Another is Coco Pops for Birthday breakfast. A long held tradition in my family and this year I forgot (v sad moment on my birthday morning making scrambled eggs on toast – normally a treat but on this occasion a huge let-down). We usually have Coco Pops as a ‘weekend cereal’ now, and even then some of the excitement and anticipation of Birthday Morning accompanies the first bite.

Then there are the negative triggers, like clothes shopping (stereotypically loved by girls) – ruined for me by being dragged around the town centre as a child by my mother, who went to every store, looked at the same item (to compare prices) and almost inevitably ended up buying the garment at one of the first two stores. I have begun the process of unconditioning myself from this trigger, but it has been surprisingly difficult and I often find that clothes shopping raises my stress levels out of proportion to the amount of actual stress experienced.

There are national traditions too, which seem to pervade, and some people cannot function without these traditions being upheld – indeed have been known to pour wrath and ire on those who don’t. Gradually traditions change but there will always be those who have linked into them as a trigger for a specific emotional event in their life, and deeply resent any change to the ‘right’ way of doing things.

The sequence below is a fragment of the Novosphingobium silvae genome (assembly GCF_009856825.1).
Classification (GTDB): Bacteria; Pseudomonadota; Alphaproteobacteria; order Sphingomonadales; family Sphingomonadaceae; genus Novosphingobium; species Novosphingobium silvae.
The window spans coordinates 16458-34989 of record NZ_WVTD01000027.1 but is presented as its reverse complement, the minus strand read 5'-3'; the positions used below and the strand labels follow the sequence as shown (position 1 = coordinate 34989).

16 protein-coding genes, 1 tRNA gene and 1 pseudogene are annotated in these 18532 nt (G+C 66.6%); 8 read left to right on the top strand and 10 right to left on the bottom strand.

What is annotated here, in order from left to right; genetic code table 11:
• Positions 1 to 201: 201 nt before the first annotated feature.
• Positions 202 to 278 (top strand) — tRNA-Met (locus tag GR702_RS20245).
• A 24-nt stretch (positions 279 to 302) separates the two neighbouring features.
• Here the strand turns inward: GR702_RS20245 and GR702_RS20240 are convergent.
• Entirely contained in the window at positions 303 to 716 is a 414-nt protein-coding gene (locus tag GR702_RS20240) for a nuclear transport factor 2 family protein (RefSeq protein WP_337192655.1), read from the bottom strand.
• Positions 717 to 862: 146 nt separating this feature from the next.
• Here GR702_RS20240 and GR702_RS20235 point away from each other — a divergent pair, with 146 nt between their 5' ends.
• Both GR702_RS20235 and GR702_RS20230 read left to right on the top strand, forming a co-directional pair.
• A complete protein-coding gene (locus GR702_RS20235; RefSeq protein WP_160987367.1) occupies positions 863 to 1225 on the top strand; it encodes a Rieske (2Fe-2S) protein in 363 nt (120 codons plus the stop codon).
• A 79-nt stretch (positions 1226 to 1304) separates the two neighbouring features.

Amazing really, how so much psychology slips right under our radars.

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4 thoughts on “Tradition and the Pavlovian Response

  1. Write it anyway m'dear. Sounds like a gorgeous post. Because it's YOU – and that's the thing: we all have different things which make us tick, and which ignite us and fill us up, and it's fascinating.

    And yeah. Paint on the sheets. Except it was brown and there was SO MUCH OF IT! We still have them somewhere, but since we moved I have NO idea where. We'll discover them someday and figure out something to do…

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  2. Aw, that's a real “paint on the sheets” that could be it's own saying, not quite as graphic as “kick in the crotch” let's say, but still a bummer. Can you dye the sheets? Get a tie-dye kit, have some drinks with Husby, listen to some 70's, hippy tie-dye music and make a day of it! Then you'll have THAT memory. And you'll probably still see some fence sprinkles, but what the heck. I know what you mean though. I don't know normally get excited about things around the house, but there are certain items, mostly those from my husband's house, the original Comfytown, that I have an unnatural attachment to. I started a post about it, but there's not really much point other than the memory that goes with them, the feelings you feel when you look at them. My son thinks I'm weird for caring about those things, but he doesn't feel the same feels. I get it, ring my bell I'm drooling with you, my friend!